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The Differences Between Linen and Cotton

Posted on 17 January 2018

When discussing the linen and cotton, it's actually often easier to talk about the similarities between the two fabrics rather than differences. Both have been used as materials for clothing and bedding for many thousands of years, both are known for their versatility, as well as their ability to absorb moisture well.

But there are certainly important differences between linen and cotton too, which might help explain why cotton is seen as an excellent "all-rounder" textile while linen is often referred to as a luxury item.

Health Properties

Linen is hypoallergenic, so linen bedding and towels are a perfect option for anyone with sensitive skin, conditions such as dermatitis, or suffering from common allergies. The material is highly breathable and moisture-wicking so it doesn't let bacteria and germs build up.

linen pillowcase

Texture & Strength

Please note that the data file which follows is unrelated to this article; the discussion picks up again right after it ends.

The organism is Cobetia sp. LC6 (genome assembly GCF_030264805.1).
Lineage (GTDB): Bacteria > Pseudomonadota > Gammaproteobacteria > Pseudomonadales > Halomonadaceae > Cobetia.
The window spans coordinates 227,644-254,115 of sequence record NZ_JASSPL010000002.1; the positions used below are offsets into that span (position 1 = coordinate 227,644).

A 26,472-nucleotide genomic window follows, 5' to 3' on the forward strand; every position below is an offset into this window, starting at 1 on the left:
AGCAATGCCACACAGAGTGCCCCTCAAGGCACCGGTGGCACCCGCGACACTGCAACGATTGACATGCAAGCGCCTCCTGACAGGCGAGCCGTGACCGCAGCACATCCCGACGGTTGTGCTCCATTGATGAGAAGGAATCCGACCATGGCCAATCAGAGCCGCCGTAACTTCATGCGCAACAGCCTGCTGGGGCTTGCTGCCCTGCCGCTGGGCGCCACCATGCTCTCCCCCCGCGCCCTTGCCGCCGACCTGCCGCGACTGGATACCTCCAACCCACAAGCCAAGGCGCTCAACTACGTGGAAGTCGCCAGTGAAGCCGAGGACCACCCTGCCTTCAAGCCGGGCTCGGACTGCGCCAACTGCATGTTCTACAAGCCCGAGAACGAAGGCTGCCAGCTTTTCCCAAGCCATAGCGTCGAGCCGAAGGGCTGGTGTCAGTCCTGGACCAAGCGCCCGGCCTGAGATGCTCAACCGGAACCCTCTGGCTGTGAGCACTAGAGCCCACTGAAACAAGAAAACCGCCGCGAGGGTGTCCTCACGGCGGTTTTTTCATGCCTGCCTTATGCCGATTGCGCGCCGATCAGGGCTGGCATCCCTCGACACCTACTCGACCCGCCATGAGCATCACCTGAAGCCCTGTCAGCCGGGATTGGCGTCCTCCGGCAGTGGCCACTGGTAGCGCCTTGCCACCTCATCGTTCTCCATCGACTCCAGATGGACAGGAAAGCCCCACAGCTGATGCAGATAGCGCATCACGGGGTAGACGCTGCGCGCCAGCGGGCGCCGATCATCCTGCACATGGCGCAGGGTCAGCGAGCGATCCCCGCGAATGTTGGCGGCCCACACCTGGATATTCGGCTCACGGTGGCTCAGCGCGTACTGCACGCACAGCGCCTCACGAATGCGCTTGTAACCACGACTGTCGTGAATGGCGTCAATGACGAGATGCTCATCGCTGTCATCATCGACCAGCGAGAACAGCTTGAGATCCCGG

Whereas cotton feels soft and fluffy to the touch immediately, linen is crisp at first and feels more subtle in your hands. This is one of the reasons we love it, and also why linen bed sheets often stay in a family for generations, growing softer and softer throughout the years.

Good-quality cotton products can last you a long time as well, but linen is reckoned to be the strongest natural fiber in the world, thus contributing to durable, lasting products. Linen bedding can be easily bought as a wedding gift, and eventually passed down generations. 

Cooling

Both linen and cotton are good for keeping you warm, but unlike cotton, linen will also do a great job of keeping you cool when it’s hot. Linen is made of long, hollow fibers that allow air to circulate freely and move around moisture very well not allowing moisture to build up. 

Sustainability

One other key difference between linen and cotton that we feel important to mention is that linen is a far more eco-friendly option. The flax plant is very hardy and requires little water, pesticides or fertilizer to grow. It is also used down to its last bits to produce various types of products and is completely biodegradable.

linen

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